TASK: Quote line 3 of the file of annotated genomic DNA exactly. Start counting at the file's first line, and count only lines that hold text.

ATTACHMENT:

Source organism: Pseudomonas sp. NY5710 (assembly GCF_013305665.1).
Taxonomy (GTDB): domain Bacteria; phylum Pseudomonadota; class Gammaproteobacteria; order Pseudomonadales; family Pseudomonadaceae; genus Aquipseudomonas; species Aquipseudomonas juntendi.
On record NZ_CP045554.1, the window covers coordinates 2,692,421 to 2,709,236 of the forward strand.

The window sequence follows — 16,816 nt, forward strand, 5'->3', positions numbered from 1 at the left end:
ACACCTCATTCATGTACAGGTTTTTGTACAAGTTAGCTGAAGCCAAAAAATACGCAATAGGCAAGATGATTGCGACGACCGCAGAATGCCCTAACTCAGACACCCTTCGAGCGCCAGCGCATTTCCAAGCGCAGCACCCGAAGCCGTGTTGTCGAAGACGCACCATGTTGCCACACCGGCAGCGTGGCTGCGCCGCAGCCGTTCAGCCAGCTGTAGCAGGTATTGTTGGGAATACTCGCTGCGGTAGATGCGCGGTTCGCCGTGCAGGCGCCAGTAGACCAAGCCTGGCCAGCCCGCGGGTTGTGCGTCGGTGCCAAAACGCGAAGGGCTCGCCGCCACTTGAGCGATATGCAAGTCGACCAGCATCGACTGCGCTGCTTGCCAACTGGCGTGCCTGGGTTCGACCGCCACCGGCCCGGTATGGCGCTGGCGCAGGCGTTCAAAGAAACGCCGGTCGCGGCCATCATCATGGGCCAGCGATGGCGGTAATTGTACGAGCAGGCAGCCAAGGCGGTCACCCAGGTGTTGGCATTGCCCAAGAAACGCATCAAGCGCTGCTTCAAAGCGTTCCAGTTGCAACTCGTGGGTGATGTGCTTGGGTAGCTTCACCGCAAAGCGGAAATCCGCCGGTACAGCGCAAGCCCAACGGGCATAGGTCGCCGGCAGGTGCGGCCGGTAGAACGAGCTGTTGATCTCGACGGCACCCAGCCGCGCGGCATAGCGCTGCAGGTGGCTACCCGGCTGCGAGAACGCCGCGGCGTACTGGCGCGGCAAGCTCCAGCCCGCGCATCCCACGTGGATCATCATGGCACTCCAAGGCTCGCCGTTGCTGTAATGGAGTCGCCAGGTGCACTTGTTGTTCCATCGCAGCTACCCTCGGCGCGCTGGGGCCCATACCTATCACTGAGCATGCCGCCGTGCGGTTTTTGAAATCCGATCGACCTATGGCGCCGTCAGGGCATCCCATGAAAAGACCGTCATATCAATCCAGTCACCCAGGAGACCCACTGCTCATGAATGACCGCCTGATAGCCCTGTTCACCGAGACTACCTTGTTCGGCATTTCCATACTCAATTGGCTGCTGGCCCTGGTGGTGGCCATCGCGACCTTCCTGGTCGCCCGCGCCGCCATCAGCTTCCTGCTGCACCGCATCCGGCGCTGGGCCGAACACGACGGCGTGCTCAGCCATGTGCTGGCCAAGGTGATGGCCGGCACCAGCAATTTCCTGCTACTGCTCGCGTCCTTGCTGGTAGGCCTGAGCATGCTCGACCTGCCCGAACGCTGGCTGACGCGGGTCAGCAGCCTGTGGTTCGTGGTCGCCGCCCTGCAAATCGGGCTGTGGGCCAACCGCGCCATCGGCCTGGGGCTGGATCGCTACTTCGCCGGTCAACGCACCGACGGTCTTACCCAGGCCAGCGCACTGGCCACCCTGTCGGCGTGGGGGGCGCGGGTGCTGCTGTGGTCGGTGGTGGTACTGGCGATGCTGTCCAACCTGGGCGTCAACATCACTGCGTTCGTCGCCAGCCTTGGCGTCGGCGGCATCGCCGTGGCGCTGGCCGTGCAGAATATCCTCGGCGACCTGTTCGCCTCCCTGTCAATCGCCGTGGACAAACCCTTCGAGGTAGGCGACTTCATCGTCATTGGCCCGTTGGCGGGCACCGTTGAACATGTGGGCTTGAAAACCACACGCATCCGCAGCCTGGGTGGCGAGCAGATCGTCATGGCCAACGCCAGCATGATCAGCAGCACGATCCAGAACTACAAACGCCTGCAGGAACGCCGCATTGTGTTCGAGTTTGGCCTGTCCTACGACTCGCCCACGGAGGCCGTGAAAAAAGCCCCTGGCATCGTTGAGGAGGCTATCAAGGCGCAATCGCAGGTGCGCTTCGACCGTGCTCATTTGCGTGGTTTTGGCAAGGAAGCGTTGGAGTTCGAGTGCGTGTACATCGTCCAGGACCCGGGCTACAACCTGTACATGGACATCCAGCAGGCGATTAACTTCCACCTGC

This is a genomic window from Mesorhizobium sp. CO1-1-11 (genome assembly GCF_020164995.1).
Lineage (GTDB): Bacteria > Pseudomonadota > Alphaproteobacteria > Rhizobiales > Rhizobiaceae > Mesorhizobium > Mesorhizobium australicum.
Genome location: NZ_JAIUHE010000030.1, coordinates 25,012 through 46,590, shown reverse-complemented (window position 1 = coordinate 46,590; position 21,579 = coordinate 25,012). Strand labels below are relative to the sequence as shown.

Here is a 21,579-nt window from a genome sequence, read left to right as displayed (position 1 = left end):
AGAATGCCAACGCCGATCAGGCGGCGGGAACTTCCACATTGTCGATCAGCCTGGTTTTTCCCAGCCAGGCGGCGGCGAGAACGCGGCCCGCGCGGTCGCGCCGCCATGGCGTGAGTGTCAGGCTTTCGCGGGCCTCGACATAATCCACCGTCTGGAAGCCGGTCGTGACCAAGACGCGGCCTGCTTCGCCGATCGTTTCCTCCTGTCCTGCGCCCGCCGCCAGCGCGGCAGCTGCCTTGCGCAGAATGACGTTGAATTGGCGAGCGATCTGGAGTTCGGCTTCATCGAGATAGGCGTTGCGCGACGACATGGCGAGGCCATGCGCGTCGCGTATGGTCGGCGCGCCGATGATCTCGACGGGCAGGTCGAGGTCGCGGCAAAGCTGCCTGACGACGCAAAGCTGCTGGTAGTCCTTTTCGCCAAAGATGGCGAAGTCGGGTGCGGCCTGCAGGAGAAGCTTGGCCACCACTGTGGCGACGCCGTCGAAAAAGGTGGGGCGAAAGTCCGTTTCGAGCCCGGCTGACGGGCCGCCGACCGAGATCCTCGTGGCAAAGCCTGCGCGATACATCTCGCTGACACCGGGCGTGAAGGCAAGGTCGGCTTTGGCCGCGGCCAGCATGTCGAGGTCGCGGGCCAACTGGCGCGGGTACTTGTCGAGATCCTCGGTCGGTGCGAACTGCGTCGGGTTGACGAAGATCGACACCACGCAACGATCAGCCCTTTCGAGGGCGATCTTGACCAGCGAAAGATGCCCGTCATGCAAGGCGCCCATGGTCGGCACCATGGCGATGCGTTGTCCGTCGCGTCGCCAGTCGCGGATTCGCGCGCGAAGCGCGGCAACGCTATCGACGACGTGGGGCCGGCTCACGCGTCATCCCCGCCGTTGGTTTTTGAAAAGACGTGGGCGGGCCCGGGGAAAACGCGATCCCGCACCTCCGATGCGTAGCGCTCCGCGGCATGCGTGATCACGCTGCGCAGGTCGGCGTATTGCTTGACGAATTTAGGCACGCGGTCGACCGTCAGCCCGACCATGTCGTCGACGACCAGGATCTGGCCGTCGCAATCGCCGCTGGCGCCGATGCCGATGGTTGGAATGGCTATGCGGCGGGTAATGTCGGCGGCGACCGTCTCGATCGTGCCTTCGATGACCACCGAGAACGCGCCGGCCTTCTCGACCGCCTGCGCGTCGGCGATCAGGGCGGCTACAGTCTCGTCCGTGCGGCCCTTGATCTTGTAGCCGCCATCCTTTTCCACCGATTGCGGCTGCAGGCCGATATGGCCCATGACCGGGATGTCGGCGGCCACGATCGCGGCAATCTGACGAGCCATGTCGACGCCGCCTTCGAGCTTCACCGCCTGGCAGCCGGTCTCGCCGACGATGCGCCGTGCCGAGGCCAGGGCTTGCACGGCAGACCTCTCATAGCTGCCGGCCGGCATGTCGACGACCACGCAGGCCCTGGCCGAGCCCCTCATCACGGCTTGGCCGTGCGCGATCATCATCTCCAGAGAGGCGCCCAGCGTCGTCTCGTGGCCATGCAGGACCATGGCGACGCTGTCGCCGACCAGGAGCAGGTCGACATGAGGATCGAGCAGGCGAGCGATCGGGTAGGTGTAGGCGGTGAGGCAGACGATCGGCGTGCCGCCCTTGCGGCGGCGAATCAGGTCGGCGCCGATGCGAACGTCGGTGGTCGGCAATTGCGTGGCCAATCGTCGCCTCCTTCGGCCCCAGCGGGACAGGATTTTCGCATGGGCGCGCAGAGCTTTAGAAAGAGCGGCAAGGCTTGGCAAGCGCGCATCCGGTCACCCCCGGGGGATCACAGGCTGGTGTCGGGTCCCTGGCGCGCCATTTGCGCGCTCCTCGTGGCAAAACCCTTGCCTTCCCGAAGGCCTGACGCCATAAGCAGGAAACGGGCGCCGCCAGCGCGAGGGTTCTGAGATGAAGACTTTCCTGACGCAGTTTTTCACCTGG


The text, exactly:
On record NZ_CP045554.1, the window covers coordinates 2,692,421 to 2,709,236 of the forward strand.